Best Science Book Candidates 2006

From a story in the BBC News, the candidates for the Aventis Prize for popular science writing have been announced:

Electric Universe - How Electricity Switched on the Modern World, by David Bodanis (Little Brown)

Collapse - How Societies Choose to Fail or Survive, by Jared Diamond (Penguin Allen Lane)

The Elements of Murder - A History of Poison, John Emsley (Oxford University Press)

The Gecko's Foot - Bio-inspiration - Engineering New Materials from Nature, by Peter Forbes (Fourth Estate)

The Silicon Eye - How a Silicon Valley Company Aims to Make All Current Computers, Cameras, and Cell Phones Obsolete, by George Gilder (WW Norton)

Parallel Worlds - The Science of Alternative Universes and our Future in the Cosmos, by Michio Kaku (Penguin)

Power, Sex, Suicide - Mitochondria and the Meaning of Life, by Nick Lane (Oxford University Press)

Venomous Earth - How Arsenic Caused the World's Worst Mass Poisoning, by Andrew Meharg (Macmillan)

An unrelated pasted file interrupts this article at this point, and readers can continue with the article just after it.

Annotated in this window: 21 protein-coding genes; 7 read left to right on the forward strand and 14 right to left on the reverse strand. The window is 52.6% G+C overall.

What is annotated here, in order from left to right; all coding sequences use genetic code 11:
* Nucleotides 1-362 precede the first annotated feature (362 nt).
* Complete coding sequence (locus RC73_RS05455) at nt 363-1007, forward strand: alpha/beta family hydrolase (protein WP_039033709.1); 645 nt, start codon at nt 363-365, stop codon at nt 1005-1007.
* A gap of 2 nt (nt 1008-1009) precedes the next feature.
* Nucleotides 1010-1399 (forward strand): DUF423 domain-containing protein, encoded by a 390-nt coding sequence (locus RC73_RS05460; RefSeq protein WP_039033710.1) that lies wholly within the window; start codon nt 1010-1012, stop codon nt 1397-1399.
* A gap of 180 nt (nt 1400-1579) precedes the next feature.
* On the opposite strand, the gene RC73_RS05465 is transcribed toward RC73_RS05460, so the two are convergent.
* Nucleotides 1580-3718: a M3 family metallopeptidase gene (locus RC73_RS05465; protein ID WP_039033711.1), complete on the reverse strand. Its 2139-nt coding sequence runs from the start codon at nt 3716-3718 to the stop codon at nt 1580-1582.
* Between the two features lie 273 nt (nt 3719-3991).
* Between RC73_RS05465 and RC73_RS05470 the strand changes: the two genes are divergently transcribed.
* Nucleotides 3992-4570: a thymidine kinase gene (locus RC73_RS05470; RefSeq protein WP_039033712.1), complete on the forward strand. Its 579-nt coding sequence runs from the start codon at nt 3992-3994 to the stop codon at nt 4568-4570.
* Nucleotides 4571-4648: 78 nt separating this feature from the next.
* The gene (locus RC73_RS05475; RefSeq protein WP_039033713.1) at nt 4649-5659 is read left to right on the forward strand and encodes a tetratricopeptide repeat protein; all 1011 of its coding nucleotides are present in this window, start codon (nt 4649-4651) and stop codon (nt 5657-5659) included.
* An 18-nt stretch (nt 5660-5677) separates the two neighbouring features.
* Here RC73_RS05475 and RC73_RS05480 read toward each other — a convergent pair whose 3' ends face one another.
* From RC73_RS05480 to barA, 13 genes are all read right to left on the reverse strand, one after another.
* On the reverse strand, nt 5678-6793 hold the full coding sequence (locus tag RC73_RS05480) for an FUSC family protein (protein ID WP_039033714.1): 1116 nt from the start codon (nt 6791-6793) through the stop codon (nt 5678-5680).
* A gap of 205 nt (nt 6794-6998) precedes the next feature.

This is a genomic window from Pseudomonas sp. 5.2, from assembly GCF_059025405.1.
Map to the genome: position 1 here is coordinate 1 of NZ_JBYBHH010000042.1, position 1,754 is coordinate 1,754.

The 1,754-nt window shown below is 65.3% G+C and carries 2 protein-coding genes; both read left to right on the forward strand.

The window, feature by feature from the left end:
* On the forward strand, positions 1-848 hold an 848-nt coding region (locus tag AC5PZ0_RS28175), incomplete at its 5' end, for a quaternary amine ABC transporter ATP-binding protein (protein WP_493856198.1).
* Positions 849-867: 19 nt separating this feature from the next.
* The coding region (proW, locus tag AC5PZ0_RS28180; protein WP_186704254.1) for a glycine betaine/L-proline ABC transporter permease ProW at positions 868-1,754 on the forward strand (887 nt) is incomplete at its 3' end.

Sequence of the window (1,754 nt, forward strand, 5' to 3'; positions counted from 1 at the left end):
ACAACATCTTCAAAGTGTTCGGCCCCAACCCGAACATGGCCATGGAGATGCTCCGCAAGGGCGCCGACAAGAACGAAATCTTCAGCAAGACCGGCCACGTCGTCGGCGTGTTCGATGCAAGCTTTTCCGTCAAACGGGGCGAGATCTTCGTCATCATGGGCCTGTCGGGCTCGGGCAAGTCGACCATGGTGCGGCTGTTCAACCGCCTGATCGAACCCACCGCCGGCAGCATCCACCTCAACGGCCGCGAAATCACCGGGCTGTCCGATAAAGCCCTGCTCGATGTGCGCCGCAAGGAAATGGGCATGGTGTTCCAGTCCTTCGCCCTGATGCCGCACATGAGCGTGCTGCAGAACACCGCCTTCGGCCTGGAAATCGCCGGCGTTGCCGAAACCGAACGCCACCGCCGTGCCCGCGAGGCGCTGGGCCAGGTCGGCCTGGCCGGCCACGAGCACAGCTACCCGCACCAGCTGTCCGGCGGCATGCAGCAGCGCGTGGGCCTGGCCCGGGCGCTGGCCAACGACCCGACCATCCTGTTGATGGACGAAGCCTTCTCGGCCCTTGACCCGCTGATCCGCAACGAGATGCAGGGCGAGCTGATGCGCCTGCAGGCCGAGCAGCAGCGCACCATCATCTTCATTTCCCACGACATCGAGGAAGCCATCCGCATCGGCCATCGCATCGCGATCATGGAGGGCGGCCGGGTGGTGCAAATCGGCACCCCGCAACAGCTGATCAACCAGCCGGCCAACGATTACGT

Empire of the Stars - Friendship, Obsession and Betrayal in the Quest for Black Holes, by Arthur I. Miller (Little Brown)

Seven Deadly Colours - The Genius of Nature's Palette and how it Eluded Darwin, by Andrew Parker (Simon & Schuster)

The Truth About Hormones - What's Going on when we're Tetchy, Spotty, Fearful, Tearful or Just Plain Awful, by Vivienne Parry (Atlantic Books)

Stalking the Riemann Hypothesis - The Quest to Find the Hidden Law of Prime Numbers, by Dan Rockmore (Jonathan Cape)

The Fruits of War - How War and Conflict have Driven Science, by Michael White (Simon & Schuster)

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